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Justices: Child placement statutes are constitutional

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In a much-anticipated ruling, the Indiana Supreme Court has ruled three statutes relating to juvenile judges’ authority on out-of-state placement cases are constitutional and that the Department of Child Services has statutory power to consider costs when considering those placements.

While upholding the controversial budget-focused law changes from 2009, the justices simultaneously ruled the state agency acted “arbitrarily and capriciously” in a specific St. Joseph County juvenile’s case and comes “dangerously close” to usurping the judiciary’s authority in dealing with the lives of children.

The 33-page ruling is in The Matter of A.B. v. State, No. 71S00-1002-JV-00156. Previously, St. Joseph Probate Judge Peter Nemeth declared unconstitutional the three statutes involving child placements that pitted many within the state judiciary against the Indiana Department of Child Services in recent years.

Specifically, the justices were brought into the debate that surfaced with last-minute legislative changes during the General Assembly’s special session in 2009. Lawmakers amended Indiana Code 31-37-19-3(f) to require DCS recommendation or approval for any out-of-state placement, or the county would be required to pay for that placement.

The change came after the Indiana Supreme Court in April 2009 ruled against the state agency and gave more deference to juvenile judges in making placement decisions when there’s a dispute about who should pay. Taking its case directly to the General Assembly, the DCS asked lawmakers to tweak state statute and give it more control. Juvenile judges and many lawmakers were surprised about the change that came without public discussion, although attempts to repeal those statutes failed in the years since.

But Judge Nemeth – an outspoken advocate against the policy change – ruled in a juvenile delinquent case that the statutes were unconstitutional. The case involved a teenager who was originally placed in a South Bend facility, but escaped and was subsequently ordered for placement in Arizona. The DCS objected to that out-of-state placement decision by Judge Nemeth, and filed an appeal that fell under Appellate Rule 4(A)(1)(b) giving the high court exclusive jurisdiction over cases where statutes are deemed unconstitutional.

Specifically, the questions raised are: Does Article 3, Section 1 of the Indiana Constitution permit the General Assembly to require that courts get approval from the DCS for out-of-state placements?; whether the single-subject requirement of Article 4, Section 19 permits lawmakers from including the juvenile placement decision-making changes in a massive budget bill; and whether the DCS in-state placement recommendation in this case of A.B. was unreasonable based on the facts.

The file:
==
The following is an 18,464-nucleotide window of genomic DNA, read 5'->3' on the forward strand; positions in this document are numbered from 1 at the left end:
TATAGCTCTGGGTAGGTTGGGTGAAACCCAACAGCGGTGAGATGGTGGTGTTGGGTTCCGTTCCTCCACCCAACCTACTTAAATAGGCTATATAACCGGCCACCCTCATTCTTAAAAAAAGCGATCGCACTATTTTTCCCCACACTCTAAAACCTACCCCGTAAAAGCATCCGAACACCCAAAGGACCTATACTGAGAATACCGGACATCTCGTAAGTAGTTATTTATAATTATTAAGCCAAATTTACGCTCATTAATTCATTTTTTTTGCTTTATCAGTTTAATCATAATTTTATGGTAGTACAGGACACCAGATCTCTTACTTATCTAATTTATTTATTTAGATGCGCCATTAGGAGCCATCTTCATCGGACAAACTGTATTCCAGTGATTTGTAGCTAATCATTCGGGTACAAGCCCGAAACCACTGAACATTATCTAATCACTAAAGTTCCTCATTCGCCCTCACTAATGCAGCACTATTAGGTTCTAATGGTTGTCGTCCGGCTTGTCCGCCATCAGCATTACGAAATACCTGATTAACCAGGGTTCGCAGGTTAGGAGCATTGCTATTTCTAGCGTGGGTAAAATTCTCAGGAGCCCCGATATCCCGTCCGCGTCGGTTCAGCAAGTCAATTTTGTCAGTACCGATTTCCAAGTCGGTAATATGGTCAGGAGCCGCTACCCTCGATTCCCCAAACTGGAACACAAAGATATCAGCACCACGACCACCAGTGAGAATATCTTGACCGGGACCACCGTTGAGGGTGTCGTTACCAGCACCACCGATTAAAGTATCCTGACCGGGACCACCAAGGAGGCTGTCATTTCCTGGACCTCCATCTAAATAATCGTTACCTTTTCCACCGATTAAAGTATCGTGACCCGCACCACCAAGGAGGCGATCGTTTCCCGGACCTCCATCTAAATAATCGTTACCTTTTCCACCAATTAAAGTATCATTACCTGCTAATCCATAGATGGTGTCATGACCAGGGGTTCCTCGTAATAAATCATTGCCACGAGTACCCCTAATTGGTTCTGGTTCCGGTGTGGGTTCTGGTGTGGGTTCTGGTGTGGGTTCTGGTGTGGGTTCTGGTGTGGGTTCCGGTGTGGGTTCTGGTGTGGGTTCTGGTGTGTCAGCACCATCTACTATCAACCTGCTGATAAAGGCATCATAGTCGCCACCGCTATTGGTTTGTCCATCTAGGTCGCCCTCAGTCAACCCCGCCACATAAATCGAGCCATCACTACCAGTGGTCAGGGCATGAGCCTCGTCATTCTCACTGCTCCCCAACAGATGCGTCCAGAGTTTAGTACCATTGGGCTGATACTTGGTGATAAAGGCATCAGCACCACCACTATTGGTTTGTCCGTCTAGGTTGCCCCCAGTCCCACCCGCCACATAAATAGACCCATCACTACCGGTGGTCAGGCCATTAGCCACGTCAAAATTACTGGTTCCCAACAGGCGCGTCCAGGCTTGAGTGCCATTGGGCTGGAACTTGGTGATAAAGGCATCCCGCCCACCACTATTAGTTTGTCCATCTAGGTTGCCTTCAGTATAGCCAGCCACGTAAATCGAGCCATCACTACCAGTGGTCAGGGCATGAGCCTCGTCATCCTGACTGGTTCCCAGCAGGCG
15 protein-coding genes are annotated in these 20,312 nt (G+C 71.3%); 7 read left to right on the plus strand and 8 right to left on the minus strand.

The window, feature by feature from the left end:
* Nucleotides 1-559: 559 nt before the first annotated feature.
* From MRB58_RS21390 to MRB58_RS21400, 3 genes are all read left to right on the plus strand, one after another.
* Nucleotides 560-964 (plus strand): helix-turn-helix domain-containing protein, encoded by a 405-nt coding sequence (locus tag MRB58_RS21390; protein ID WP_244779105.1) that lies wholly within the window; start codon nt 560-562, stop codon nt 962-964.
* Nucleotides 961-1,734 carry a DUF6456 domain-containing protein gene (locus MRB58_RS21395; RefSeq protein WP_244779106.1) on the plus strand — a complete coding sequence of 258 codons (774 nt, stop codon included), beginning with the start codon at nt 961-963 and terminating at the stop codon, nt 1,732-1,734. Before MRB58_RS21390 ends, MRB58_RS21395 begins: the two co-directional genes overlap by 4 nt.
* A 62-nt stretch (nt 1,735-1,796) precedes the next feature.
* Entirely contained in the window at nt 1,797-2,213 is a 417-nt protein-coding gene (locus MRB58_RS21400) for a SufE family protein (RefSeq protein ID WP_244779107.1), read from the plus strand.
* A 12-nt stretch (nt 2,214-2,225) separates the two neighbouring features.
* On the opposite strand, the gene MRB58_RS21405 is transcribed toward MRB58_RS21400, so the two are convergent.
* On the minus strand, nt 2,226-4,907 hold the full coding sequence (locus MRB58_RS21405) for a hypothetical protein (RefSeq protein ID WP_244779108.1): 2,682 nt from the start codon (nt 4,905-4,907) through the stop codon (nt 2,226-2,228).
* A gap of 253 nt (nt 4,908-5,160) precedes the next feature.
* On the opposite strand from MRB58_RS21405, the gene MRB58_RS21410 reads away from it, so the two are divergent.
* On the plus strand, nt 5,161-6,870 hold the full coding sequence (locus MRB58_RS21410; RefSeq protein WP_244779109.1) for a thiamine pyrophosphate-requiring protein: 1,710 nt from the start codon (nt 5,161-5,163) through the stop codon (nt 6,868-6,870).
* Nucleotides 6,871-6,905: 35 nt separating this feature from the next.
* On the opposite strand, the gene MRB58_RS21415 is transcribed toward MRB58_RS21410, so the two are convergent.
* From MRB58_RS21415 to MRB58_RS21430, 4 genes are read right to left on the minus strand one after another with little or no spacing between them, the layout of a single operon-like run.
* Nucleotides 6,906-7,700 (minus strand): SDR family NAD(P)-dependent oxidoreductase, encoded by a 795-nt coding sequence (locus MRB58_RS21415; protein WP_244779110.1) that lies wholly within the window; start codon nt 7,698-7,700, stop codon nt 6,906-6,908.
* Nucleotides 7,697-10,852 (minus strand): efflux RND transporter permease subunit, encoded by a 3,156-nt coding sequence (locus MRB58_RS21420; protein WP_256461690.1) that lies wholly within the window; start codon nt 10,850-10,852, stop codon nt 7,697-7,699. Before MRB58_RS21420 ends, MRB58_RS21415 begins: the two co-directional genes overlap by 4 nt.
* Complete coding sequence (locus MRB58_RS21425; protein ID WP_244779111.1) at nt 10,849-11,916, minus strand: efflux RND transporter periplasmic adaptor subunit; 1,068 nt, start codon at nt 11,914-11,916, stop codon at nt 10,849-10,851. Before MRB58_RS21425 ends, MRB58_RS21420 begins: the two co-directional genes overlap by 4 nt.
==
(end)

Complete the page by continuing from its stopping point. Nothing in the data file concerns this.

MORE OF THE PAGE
Finding that the legislative changes focused specifically on finances in the state budget and this provision related to DCS financial decisions, the court disposed of that single-subject argument. But both Justices Brent Dickson and Frank Sullivan wrote concurring opinions that delved into that subject more. Justice Dickson flushed out his agreement with the other justices, but indicated it might be time for the court to begin a “robust” review of that requirement’s enforcement. Justice Sullivan disagreed and wrote that no change is warranted because the court has faithfully followed precedent for more than a century.

Most significantly, the court found no separation of powers violation and held these laws don’t limit a judge’s power to place a child where he or she determines is in the best interest. Instead, they deal with how the state through the DCS funds each placement and allow for judicial review.

“Although this law does not throttle the judiciary by way of the administrative branch, it comes dangerously close to stifling the inherent empowerment our juvenile courts have always enjoyed in making decisions in the best interest of juveniles,” Justice Steven David wrote for the court, noting it’s acceptable for the Legislature to establish this kind of payment process for placements. “However, justice demands that consideration be given not only to which entity is going to pay, but what the costs and per diem are for the various placement options, as well as other relevant and pertinent factors focused on the best interest of the child.”